According to Kentucky Law, What Happens if a Man Isn't Able to Pay Child Support?

By Bernadette A. Safrath

A noncustodial parent in Kentucky is responsible for paying child support until his child graduates from high school and turns 18. If he is unable to pay, the court may temporarily modify the support order, but that does not end his child support obligation. The state has a variety of methods to collect support from monetary sources other than the nonpaying parent's income.

A noncustodial parent in Kentucky is responsible for paying child support until his child graduates from high school and turns 18. If he is unable to pay, the court may temporarily modify the support order, but that does not end his child support obligation. The state has a variety of methods to collect support from monetary sources other than the nonpaying parent's income.

Support Orders and Modification

A Kentucky court will issue a child support order after considering each parent's financial situation, as well as the child's needs. The child support amount is based on the number of children who need support and the parents' total income. The amount is then proportioned based on the owing parent's percentage of the total income. If a parent has problems making payments, she can request that the court modify the order. In Kentucky, child support can be modified if the owing parent has experienced a "material change in circumstances," such as a decrease in income of at least 15 percent.

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Statute of Limitations

When a parent cannot pay child support, past due payments continue to accrue. A parent who is owed support can seek enforcement on a child support order for up to 15 years after the child reaches age 18.

Enforcement

Federal and state law allows the Kentucky Division of Child Support to use several enforcement methods in order to collect past due child support when a parent is unable or refuses to pay as ordered. DCS will obtain a wage garnishment order allowing a percentage of the owing parent's income, unemployment or worker's compensation benefits to be withheld and transferred to the custodial parent. Additionally, if the owing parent wins the lottery or is expecting state and federal tax refunds, DCS can seize those funds and apply them to the past due child support amount.

Liens on Property

When a parent owing support does not have money available for DCS to collect to pay support, there are still other penalties in place to punish a parent for failing to pay and to deter other parents from attempting to avoid their support obligation. DCS will place a lien on any property, including real estate, bank accounts and automobiles. This means that when the parent attempts to sell the property, DCS will collect past due child support from the proceeds of the sale before the parent is permitted to profit.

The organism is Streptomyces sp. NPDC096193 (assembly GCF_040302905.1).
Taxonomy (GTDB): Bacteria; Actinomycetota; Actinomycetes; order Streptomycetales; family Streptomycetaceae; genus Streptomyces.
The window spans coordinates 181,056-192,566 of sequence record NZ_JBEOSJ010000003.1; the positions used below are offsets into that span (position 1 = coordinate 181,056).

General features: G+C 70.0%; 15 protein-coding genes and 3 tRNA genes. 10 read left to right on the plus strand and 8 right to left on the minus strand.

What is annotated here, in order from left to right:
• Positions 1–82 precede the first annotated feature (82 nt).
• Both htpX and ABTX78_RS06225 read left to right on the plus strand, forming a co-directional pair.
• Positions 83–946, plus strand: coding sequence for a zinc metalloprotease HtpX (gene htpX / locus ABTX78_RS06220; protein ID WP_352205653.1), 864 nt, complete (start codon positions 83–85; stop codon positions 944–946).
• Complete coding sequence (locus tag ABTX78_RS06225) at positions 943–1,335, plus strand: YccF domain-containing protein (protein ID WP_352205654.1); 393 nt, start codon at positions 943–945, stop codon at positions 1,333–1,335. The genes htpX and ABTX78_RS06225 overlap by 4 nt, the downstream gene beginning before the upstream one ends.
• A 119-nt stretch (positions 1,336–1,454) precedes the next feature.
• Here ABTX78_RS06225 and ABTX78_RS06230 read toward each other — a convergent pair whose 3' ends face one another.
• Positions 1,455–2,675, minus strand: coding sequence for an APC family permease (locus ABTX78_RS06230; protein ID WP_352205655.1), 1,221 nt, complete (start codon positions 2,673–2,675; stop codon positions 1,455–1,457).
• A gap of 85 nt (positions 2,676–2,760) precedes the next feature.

License Suspension

If the parent has any licenses issued in the state, including a driver's license, any professional licenses -- such as medical, law or business -- or any recreational licenses -- like boating, fishing or hunting -- DCS can request that the issuing bureau suspend or revoke those licenses until child support is paid. If the avoidance of paying child support is willful and continuous, the parent may face time in jail.

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Kentucky State Laws on Child Support Collection

References

Related articles

Arkansas Child Support Guide

When spouses with children divorce, one parent will have primary custody of the children and the other parent will usually be required to pay child support to provide financial assistance to the custodial parent. Arkansas' child support guidelines set forth which parent will pay support, how the support amount is determined and when the child support obligation can be modified or terminated.

Wyoming Child Support Laws

When spouses divorce in Wyoming, they remain responsible for providing financial support for their children. To clarify each parent’s responsibilities, Wyoming courts enter child support orders as part of the terms of a divorce decree. Parents must comply with these orders or face significant penalties for nonpayment. However, if circumstances change, courts can modify the support order.

Back Child Support Laws and the Kentucky Statute of Limitations

All states take collection of child support seriously, but Kentucky is particularly aggressive about pursuing parents who fall behind. The state is willing to take creative and extreme measures to convince noncustodial parents to catch up with their child support arrears. If an obligor parent doesn't pay, and when his arrears reach a certain point, Kentucky will charge him with a felony crime.

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